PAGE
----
A recent study by Canadian researchers says that the Indian-born women living in Canada are having unusually more male babies per 100 female babies than expected, implying that the practice of sex or gender selection, often through abortion, has been imported from India to Canada.
The study, conducted by Dr Marcelo Urquia from the University of Manitoba’s Centre for Health Policy, found the numbers were driven by women whose mother tongue was Punjabi and, to a lesser extent, Hindi.
In most of the world, between 103 and 107 boys are born for every 100 girls. Canadian-born women living in Canada give birth to about 105 boys for every 100 girls.
But the study findings, published on Monday in the Journal of Obstetrics and Gynecology Canada, showed that women born in India, who already have two daughters, gave birth to 196 baby boys in Ontario for every 100 girls.
The sex ratio increased significantly if the mothers had one abortion prior to the third birth, had more than one abortion, and if they had an abortion after 14 weeks gestation when the sex of the fetus can accurately be determined by an ultrasound, the study said.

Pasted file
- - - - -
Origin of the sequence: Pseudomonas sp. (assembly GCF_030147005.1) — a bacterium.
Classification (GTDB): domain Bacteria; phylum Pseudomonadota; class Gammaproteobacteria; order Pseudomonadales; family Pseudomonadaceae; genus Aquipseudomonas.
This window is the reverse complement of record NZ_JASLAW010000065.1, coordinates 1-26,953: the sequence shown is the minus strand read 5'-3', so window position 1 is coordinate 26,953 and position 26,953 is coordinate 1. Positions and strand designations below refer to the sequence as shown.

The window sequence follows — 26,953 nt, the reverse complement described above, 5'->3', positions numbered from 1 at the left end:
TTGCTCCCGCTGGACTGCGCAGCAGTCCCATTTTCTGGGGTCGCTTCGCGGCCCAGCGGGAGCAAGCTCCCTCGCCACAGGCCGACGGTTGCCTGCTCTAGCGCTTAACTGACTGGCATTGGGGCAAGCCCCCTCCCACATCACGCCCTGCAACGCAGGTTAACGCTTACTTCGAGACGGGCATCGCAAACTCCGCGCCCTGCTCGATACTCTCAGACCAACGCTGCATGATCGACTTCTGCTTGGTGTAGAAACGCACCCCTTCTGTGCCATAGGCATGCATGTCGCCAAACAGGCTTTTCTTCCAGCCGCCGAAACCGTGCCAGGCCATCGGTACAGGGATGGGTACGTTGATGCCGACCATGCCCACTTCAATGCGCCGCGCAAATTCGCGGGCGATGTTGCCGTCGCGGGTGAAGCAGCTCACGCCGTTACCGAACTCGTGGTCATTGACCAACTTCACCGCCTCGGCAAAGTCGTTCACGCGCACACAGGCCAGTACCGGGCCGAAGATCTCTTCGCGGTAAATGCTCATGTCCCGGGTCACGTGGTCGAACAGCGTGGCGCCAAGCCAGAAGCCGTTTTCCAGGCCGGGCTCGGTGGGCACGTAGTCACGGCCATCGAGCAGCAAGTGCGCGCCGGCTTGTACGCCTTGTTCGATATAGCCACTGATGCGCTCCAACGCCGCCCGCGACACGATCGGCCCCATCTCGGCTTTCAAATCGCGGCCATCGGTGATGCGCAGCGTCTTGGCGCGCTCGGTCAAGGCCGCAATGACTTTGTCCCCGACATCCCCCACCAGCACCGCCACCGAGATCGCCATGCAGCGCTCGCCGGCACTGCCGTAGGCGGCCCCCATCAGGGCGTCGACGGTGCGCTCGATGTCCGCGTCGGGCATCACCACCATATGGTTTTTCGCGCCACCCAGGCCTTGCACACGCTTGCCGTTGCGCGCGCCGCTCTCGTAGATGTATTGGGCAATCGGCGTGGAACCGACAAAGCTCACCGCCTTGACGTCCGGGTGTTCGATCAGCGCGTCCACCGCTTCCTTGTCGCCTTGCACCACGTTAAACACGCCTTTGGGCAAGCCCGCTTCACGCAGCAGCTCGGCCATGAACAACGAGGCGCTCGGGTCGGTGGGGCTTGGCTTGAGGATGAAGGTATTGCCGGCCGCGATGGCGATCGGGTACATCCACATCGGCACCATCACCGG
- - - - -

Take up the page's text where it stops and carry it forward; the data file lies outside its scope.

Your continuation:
The researchers looked at records relating to 46,834 live births to Indian-born women who immigrated to the province of Ontario between 1985 and 2012 and gave birth in Canada between 1993 and 2014.
They reported that among all Indian-born women with two previous daughters elevated male-to-female ratios were particularly evident among women whose mother tongue was Punjabi. At their third birth in Ontario, they had 240 boys for every 100 girls.
Women whose mother tongue was Punjabi gave birth to 213 boys for every 100 girls if they had lived in Canada for less than 10 years and 270 boys for every 100 girls if they had lived in Canada for more than 10 years — the opposite of what researchers would have expected, Dr Urquia said.
Indian-born women whose mother tongue was Hindi gave birth to 163 boys for every 100 girls overall, 130 boys if they lived in Canada less than 10 years and 217 boys if they lived in Canada for more than 10 years.
While this study did not look specifically at what was causing the gender imbalance, Dr Urquia said the findings suggest it will not be corrected without interventions that include community involvement and education.